Young Democrats of Beverly work to advocate for democratic causes, reforms

Image: Courtesy of Emma Newman.

Candice Anvari staff writer

In preparation for the Georgia Senate runoff election in January, the Young Democrats of Beverly continue to spread their ideals as far and wide as possible. The goal of the club is to advocate for different causes the Democratic Party stands for. 

As a whole, the club members wrote a total of 1,065 letters for the organization Vote Forward, an organization is dedicated to spreading the democratic message to the swing states. In addition to writing letters, students phone and text banked in order to encourage Americans to vote if they are eligible—especially for Democratic candidates. 

Junior co-presidents Emma Newman and Leia Gluckman started the club because they wanted to help “make a change” in politics. Before starting the club, Newman felt like a “hypocrite” for complaining about problems in the country since she was not contributing to a change. She “pushed” for the club to get involved in politics through advocacy.

“Personally, I realized that I was complaining a lot about issues, such as issues to do with Trump and so many issues in today’s politics,” Newman said. “I reached out to Leia so we could start this club because I did not want to just sit and do nothing while all these important things are happening in our country.”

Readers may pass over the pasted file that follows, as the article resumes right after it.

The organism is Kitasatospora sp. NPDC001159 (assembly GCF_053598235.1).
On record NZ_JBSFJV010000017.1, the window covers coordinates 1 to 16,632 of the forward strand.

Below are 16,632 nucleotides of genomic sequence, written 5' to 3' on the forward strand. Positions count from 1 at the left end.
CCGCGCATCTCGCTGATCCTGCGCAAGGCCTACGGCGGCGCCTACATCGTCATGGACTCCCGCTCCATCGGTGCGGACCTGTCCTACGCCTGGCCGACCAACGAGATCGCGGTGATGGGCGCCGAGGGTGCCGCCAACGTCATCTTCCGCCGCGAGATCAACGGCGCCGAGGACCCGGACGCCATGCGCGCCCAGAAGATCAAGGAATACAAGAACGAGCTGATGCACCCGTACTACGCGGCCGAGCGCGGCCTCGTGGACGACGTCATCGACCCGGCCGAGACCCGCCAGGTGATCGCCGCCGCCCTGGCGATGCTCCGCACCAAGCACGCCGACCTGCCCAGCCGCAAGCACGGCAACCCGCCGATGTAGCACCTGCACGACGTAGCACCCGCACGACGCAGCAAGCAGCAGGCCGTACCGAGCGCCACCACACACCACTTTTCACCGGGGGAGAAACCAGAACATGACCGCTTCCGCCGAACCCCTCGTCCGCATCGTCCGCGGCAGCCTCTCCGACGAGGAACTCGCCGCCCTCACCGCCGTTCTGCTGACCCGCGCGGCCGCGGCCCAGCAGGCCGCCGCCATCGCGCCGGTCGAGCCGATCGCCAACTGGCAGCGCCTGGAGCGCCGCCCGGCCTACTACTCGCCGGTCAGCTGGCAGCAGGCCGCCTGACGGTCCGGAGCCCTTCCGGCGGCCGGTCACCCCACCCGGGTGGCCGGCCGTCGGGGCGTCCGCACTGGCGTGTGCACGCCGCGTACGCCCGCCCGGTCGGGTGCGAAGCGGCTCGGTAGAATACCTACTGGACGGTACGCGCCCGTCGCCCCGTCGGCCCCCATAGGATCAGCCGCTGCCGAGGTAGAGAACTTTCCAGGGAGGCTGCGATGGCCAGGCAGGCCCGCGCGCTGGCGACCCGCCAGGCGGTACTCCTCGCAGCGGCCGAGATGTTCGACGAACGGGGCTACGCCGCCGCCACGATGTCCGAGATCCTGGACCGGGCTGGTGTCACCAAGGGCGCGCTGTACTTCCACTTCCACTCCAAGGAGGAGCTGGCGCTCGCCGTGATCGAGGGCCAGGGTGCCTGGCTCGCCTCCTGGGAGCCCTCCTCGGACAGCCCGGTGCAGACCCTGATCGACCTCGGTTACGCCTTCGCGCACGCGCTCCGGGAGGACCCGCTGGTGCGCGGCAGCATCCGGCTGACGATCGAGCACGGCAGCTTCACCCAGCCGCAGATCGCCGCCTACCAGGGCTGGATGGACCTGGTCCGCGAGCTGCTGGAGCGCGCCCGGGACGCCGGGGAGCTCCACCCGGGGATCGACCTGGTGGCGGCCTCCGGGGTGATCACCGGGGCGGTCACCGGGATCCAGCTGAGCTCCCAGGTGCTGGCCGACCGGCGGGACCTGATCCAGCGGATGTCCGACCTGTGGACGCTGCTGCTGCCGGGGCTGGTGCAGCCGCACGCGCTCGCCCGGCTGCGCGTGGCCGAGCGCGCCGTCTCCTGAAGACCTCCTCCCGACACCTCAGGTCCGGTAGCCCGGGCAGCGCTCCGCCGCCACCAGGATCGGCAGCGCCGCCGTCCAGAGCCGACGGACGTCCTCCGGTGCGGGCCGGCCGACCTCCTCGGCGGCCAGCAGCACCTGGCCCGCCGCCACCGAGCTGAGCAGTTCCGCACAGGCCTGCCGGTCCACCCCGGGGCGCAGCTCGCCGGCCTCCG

Newman believes that it’s important for students under the age of 18 to make an effort to be involved in politics since their efforts can have a “significant” effect. 

“I feel like the most important part of our message is that if you are a Democrat, it’s not enough to just be a Democrat just on the basis of beliefs,” Newman said. “If you are not doing something to contribute, it’s not really helping, especially since people under 18 cannot vote.” 

Leading into second semester, the club will continue to write letters for the Georgia runoffs and transition into advocating about different democratic causes, such as climate change and immigration reform. 

“Next semester is going to be more focused on learning about different issues, whether that be the environment or reproductive rights,” Gluckman said. “We will be looking at the different perspectives of numerous arguments in order to form our own opinions based on empirical facts.” 

By the end of the year, Gluckman hopes that students can take away “valuable” lessons from participating in the club. 

“Our goal is to bring out well-educated advocates for things that they care about. Whether we agree with their opinion or not, we want everyone to learn how to respect one another’s opinion,” Gluckman said.  

Junior Amelia Teschner joined the club because she “values democracy” and the club allowed her to make a difference through her beliefs. 

“I believe I am making a difference through the club as I have got to talk to so many people,” Teschner said. “I have helped people register to vote in what is the most crucial election, in my opinion.”



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